12. This especially is annoying. If you set your probe core to SAS on + hold retrograde, which is perfect for a capsule with a heatshield, I should be able to hold that. But the game decides to change it during blackout to SAS on + hold current heading instead of hold retrograde, which can cause the vehicle to peak from behind the heatshield and explode. Annoying!
  13. Sepratrons did the trick. I put a pair of them mirrored pointing to one direction to the side and just a few degrees down. It blows the heatshield well clear. Thanks!
  14. I'm designing a rover for Eve, and I need help with getting my inflatable heatshield out of the way when I jettison it. It's aerodynamically stable during reentry and descent, and then I pop my chutes and jettison the heatshield, but the darn heatshield is so light and has so much drag that it doesn't fall away, but rather sticks to the bottom of my rover and starts causing disturbances, like out of control spinning. What have you all done to solve this type of problem? Weigh down the heatshield with a full tank of rocket fuel? Ballast hurts my dV so I want to avoid that. Add a bunch of drogue chutes to my rover? Push it away with sepratrons?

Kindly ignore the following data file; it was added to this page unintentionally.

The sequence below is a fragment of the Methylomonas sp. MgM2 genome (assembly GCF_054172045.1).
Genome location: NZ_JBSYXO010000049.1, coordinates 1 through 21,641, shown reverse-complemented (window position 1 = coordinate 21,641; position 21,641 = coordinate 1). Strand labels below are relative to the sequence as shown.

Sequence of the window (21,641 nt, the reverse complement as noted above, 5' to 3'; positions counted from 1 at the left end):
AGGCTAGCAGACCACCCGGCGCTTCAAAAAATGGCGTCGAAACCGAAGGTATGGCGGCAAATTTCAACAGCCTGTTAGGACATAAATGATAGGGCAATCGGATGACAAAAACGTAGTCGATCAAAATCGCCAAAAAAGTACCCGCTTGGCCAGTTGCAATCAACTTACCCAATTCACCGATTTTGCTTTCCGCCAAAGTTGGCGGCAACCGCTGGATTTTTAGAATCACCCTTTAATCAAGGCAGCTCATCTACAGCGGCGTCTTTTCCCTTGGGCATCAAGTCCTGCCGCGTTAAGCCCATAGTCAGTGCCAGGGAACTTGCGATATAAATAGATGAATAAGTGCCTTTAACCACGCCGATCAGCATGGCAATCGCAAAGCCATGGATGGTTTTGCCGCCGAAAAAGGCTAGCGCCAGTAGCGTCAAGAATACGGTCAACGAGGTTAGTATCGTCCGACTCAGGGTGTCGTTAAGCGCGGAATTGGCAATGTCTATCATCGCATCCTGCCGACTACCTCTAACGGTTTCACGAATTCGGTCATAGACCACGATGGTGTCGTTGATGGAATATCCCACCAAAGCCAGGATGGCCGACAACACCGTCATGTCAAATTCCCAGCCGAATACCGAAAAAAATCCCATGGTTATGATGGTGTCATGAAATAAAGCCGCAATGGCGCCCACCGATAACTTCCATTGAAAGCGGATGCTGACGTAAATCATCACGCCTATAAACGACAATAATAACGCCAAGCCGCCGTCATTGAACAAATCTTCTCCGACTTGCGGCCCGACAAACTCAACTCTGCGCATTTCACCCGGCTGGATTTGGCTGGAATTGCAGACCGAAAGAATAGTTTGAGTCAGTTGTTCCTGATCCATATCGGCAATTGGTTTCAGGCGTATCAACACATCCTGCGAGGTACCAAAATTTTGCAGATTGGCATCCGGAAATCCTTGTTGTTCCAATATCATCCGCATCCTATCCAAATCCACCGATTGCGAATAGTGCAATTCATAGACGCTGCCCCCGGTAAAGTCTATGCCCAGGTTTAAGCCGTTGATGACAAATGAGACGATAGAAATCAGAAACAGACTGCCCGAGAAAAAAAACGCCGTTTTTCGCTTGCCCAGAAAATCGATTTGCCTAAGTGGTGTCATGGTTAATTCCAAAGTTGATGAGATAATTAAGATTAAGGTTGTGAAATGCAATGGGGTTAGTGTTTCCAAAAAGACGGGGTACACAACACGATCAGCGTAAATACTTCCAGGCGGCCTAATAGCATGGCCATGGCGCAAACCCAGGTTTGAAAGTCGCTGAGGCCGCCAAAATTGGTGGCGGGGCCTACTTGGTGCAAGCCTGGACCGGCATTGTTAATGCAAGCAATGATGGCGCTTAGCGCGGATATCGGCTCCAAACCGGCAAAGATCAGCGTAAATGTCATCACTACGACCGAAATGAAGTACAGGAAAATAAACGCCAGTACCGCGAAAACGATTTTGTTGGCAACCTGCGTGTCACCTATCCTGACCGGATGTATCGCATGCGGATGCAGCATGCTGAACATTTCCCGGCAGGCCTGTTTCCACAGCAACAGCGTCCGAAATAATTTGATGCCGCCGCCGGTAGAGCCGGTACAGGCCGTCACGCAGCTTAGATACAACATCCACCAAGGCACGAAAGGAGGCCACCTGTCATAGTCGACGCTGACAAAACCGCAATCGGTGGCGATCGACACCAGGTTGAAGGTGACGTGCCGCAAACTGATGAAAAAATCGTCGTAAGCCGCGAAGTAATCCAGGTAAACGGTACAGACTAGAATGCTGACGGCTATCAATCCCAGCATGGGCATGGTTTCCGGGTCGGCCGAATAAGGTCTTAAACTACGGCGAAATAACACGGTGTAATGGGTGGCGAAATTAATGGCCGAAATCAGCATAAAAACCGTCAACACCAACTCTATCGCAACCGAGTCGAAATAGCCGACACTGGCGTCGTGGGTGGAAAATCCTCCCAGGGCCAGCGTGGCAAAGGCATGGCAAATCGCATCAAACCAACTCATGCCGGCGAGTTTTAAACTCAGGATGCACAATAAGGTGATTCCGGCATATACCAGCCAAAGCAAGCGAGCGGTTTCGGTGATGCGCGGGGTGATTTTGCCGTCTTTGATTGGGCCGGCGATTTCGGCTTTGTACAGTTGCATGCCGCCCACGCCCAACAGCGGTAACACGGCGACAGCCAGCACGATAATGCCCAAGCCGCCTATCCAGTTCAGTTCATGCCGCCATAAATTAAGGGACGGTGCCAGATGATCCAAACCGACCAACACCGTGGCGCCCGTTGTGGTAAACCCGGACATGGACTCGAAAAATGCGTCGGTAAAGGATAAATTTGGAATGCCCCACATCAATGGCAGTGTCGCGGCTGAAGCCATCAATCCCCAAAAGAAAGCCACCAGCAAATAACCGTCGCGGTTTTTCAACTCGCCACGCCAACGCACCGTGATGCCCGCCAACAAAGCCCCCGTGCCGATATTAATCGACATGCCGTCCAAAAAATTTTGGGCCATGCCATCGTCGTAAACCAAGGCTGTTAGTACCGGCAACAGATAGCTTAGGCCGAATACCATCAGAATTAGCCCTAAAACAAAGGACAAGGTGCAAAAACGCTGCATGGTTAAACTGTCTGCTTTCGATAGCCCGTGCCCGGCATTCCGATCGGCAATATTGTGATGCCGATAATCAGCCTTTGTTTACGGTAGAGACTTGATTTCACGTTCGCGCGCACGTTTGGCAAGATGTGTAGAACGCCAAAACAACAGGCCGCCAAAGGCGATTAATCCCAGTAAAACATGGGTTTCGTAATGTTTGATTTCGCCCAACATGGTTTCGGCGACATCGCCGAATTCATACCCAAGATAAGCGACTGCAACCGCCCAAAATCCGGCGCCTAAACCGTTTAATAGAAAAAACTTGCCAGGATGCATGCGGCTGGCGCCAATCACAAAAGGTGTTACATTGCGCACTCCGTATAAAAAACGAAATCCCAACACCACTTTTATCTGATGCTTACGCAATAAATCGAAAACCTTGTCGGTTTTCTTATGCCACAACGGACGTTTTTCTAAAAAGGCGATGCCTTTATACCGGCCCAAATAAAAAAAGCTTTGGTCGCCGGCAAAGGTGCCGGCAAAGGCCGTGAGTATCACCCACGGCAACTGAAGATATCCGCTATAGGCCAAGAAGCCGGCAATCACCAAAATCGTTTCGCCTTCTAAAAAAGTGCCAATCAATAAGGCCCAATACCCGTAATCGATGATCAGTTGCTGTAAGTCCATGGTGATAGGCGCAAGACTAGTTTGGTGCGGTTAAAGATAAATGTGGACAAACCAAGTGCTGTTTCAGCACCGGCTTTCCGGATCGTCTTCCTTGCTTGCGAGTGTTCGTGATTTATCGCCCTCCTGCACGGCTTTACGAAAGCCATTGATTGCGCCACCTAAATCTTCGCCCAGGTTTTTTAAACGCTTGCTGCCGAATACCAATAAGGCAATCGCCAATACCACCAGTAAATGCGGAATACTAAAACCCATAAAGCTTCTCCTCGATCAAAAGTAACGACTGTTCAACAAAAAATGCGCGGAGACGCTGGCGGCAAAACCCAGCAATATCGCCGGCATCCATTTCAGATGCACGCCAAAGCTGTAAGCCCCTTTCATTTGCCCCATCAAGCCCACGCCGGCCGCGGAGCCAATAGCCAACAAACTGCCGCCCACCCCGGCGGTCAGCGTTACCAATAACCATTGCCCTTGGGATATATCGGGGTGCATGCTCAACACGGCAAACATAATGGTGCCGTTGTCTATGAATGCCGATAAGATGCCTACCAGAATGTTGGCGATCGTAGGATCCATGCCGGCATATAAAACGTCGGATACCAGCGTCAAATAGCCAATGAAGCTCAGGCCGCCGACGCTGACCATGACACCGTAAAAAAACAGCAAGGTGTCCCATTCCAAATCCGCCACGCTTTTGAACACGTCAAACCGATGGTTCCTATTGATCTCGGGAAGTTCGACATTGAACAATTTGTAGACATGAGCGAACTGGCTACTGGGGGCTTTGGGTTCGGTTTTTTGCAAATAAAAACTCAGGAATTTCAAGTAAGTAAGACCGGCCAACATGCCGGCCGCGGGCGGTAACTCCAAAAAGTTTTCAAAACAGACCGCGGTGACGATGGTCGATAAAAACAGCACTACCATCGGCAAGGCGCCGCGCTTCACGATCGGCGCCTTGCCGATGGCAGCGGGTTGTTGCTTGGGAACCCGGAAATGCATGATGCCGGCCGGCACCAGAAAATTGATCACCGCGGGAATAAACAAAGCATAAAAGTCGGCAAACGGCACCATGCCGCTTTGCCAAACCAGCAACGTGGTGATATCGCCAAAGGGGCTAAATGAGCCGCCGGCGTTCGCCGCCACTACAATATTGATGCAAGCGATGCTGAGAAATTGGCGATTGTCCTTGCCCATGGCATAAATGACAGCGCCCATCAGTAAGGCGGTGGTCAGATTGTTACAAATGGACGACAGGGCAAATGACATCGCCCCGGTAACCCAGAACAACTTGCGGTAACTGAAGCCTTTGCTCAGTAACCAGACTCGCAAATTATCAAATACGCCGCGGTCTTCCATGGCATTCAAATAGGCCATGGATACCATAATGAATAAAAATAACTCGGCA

15. I'm meaning to refer to the inclination of Moho vs. Kerbin, with respect to the sun. I think of transferring to Moho as an orbital rendezvous, but where your target has a gravity well you can exploit for gravity assistance. Basically, even if you capture at an AN/DN of Moho, you inherited a 7 degree inclination difference from Kerbin that you have to work off one way or another. You can do that in solar orbit, or you can do that as part of your capture burn at Moho, but either way, your orbit with respect to the sun has to change inclination by 7 degrees. Doing it in Moho's SOI just uses Moho's gravity to assist, reducing your dV expenditure. I'm not sure what you mean by bi-elliptic transfer in this case. My understanding of it is wikipedia-level: https://en.wikipedia.org/wiki/Bi-elliptic_transfer. I thought a bi-elliptic meant raising your Ap far beyond the new orbit you wish to transfer to, raising/lowering your Pe at the extreme Ap, then finally lowering your extreme Ap. What you're describing is (I think) lowering your Ap with respect to the sun twice (not raising it above Kerbin first), splitting up the burn in two places -- one in solar orbit and one while in Moho's SOI, so that you don't have one big burn. It doesn't decrease your total dV required though. If anything, it increases your dV requirement because part of your burn is in solar orbit where you're not making use of Moho's gravity well. Lastly, radial-in/radial-out burns are the least efficient way to change your orbital energy. Prograde/Retrograde are generally the most efficient. So your increase your dV requirements in total by crossing Moho's orbit in such a way that you need a radial component to your burn with respect to the sun. I think we'd be more on the same page if you totaled the dV required on all of your burns starting from LKO, not just your final capture burn.